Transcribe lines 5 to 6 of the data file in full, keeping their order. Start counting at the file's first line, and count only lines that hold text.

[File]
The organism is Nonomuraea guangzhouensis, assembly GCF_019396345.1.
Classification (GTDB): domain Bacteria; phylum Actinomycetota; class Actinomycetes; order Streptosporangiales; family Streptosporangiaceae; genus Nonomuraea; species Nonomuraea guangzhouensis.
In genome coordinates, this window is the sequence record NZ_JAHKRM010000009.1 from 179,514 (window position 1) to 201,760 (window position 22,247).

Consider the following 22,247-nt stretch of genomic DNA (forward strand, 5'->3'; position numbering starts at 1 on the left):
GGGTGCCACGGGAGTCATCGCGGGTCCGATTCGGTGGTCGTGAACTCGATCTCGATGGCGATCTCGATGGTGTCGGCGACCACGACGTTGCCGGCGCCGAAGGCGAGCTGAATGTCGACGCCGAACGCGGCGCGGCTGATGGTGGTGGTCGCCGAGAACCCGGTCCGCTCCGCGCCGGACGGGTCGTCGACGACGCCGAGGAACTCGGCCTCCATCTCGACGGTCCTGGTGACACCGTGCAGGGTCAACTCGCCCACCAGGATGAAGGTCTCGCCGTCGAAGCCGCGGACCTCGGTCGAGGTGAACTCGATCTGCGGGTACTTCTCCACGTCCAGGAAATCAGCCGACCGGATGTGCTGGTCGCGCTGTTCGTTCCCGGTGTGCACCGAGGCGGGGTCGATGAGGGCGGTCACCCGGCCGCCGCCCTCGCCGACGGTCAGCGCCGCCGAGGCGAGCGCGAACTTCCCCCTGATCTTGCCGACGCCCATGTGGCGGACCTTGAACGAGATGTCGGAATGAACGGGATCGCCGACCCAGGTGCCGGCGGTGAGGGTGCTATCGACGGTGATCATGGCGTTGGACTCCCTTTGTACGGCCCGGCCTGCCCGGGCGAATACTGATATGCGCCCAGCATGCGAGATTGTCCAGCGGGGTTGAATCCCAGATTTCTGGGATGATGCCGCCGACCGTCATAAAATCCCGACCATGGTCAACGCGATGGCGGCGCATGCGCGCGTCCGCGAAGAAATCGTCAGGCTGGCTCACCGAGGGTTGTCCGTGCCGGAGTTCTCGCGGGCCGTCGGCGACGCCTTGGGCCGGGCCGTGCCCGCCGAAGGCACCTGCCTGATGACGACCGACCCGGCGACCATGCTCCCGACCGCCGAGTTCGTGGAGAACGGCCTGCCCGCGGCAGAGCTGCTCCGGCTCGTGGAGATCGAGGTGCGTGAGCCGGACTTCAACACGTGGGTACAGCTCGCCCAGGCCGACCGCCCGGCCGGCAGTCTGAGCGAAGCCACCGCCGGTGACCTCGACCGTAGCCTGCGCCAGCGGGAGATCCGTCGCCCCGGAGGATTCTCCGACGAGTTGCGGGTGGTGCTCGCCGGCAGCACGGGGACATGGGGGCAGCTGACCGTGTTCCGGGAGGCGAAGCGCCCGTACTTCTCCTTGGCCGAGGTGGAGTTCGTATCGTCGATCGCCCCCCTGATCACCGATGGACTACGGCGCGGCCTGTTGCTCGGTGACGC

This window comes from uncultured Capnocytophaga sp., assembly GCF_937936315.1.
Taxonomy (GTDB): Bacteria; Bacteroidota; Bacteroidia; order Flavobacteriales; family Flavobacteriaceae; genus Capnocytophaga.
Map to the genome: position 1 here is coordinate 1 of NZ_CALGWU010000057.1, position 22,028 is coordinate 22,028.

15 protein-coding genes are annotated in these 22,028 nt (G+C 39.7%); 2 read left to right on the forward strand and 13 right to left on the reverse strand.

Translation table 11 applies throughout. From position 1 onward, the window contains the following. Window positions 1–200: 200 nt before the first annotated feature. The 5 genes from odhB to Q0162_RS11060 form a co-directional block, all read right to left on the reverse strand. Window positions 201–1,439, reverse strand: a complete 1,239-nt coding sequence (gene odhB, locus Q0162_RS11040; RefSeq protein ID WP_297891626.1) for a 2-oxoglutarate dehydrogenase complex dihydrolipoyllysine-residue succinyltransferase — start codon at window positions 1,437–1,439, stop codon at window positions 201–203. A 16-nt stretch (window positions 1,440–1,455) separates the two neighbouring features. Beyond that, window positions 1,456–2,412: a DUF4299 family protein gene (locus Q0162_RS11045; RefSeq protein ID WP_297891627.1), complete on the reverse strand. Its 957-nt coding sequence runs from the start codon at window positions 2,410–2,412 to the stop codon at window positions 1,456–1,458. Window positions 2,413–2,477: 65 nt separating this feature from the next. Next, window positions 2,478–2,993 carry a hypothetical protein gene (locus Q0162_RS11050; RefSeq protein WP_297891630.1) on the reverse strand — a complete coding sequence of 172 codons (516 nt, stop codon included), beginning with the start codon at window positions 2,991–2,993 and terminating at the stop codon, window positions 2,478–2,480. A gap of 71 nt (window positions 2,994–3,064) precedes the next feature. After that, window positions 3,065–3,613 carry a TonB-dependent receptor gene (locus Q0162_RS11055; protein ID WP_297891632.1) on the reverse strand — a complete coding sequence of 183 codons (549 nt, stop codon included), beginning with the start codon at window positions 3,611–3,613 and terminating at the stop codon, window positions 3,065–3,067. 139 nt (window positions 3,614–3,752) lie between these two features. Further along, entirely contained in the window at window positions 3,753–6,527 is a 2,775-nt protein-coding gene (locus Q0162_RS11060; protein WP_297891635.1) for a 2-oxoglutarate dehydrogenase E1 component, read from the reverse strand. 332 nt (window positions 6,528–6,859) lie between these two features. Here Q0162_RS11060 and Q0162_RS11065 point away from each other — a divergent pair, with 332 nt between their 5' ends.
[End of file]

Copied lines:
GGGTGCCACGGGAGTCATCGCGGGTCCGATTCGGTGGTCGTGAACTCGATCTCGATGGCGATCTCGATGGTGTCGGCGACCACGACGTTGCCGGCGCCGAAGGCGAGCTGAATGTCGACGCCGAACGCGGCGCGGCTGATGGTGGTGGTCGCCGAGAACCCGGTCCGCTCCGCGCCGGACGGGTCGTCGACGACGCCGAGGAACTCGGCCTCCATCTCGACGGTCCTGGTGACACCGTGCAGGGTCAACTCGCCCACCAGGATGAAGGTCTCGCCGTCGAAGCCGCGGACCTCGGTCGAGGTGAACTCGATCTGCGGGTACTTCTCCACGTCCAGGAAATCAGCCGACCGGATGTGCTGGTCGCGCTGTTCGTTCCCGGTGTGCACCGAGGCGGGGTCGATGAGGGCGGTCACCCGGCCGCCGCCCTCGCCGACGGTCAGCGCCGCCGAGGCGAGCGCGAACTTCCCCCTGATCTTGCCGACGCCCATGTGGCGGACCTTGAACGAGATGTCGGAATGAACGGGATCGCCGACCCAGGTGCCGGCGGTGAGGGTGCTATCGACGGTGATCATGGCGTTGGACTCCCTTTGTACGGCCCGGCCTGCCCGGGCGAATACTGATATGCGCCCAGCATGCGAGATTGTCCAGCGGGGTTGAATCCCAGATTTCTGGGATGATGCCGCCGACCGTCATAAAATCCCGACCATGGTCAACGCGATGGCGGCGCATGCGCGCGTCCGCGAAGAAATCGTCAGGCTGGCTCACCGAGGGTTGTCCGTGCCGGAGTTCTCGCGGGCCGTCGGCGACGCCTTGGGCCGGGCCGTGCCCGCCGAAGGCACCTGCCTGATGACGACCGACCCGGCGACCATGCTCCCGACCGCCGAGTTCGTGGAGAACGGCCTGCCCGCGGCAGAGCTGCTCCGGCTCGTGGAGATCGAGGTGCGTGAGCCGGACTTCAACACGTGGGTACAGCTCGCCCAGGCCGACCGCCCGGCCGGCAGTCTGAGCGAAGCCACCGCCGGTGACCTCGACCGTAGCCTGCGCCAGCGGGAGATCCGTCGCCCCGGAGGATTCTCCGACGAGTTGCGGGTGGTGCTCGCCGGCAGCACGGGGACATGGGGGCAGCTGACCGTGTTCCGGGAGGCGAAGCGCCCGTACTTCTCCTTGGCCGAGGTGGAGTTCGTATCGTCGATCGCCCCCCTGATCACCGATGGACTACGGCGCGGCCTGTTGCTCGGTGACGC

This window comes from uncultured Capnocytophaga sp., assembly GCF_937936315.1.